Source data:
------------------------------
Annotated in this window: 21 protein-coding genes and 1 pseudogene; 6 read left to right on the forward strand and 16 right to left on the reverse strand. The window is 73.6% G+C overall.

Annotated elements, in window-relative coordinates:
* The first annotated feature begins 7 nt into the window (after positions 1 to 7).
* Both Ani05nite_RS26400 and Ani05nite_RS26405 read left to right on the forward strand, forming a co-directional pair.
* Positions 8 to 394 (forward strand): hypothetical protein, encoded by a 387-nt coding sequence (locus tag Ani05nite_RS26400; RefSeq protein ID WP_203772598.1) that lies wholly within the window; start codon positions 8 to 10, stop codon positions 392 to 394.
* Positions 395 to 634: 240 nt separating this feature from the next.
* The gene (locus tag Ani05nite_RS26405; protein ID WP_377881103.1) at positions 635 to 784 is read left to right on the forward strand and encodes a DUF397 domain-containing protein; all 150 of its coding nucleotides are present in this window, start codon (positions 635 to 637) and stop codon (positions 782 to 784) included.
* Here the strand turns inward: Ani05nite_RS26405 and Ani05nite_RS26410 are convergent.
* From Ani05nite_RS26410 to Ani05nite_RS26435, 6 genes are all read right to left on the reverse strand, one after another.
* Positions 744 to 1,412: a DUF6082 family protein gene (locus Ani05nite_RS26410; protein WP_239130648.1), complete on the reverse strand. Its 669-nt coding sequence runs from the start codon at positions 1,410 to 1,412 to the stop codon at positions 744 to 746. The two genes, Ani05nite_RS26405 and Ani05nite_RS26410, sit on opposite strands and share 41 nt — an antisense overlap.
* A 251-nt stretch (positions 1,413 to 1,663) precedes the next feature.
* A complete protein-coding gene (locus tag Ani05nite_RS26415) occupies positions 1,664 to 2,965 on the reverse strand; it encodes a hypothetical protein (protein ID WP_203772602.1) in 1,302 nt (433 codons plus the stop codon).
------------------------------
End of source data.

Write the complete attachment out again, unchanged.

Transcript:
Annotated in this window: 21 protein-coding genes and 1 pseudogene; 6 read left to right on the forward strand and 16 right to left on the reverse strand. The window is 73.6% G+C overall.

Annotated elements, in window-relative coordinates:
* The first annotated feature begins 7 nt into the window (after positions 1 to 7).
* Both Ani05nite_RS26400 and Ani05nite_RS26405 read left to right on the forward strand, forming a co-directional pair.
* Positions 8 to 394 (forward strand): hypothetical protein, encoded by a 387-nt coding sequence (locus tag Ani05nite_RS26400; RefSeq protein ID WP_203772598.1) that lies wholly within the window; start codon positions 8 to 10, stop codon positions 392 to 394.
* Positions 395 to 634: 240 nt separating this feature from the next.
* The gene (locus tag Ani05nite_RS26405; protein ID WP_377881103.1) at positions 635 to 784 is read left to right on the forward strand and encodes a DUF397 domain-containing protein; all 150 of its coding nucleotides are present in this window, start codon (positions 635 to 637) and stop codon (positions 782 to 784) included.
* Here the strand turns inward: Ani05nite_RS26405 and Ani05nite_RS26410 are convergent.
* From Ani05nite_RS26410 to Ani05nite_RS26435, 6 genes are all read right to left on the reverse strand, one after another.
* Positions 744 to 1,412: a DUF6082 family protein gene (locus Ani05nite_RS26410; protein WP_239130648.1), complete on the reverse strand. Its 669-nt coding sequence runs from the start codon at positions 1,410 to 1,412 to the stop codon at positions 744 to 746. The two genes, Ani05nite_RS26405 and Ani05nite_RS26410, sit on opposite strands and share 41 nt — an antisense overlap.
* A 251-nt stretch (positions 1,413 to 1,663) precedes the next feature.
* A complete protein-coding gene (locus tag Ani05nite_RS26415) occupies positions 1,664 to 2,965 on the reverse strand; it encodes a hypothetical protein (protein ID WP_203772602.1) in 1,302 nt (433 codons plus the stop codon).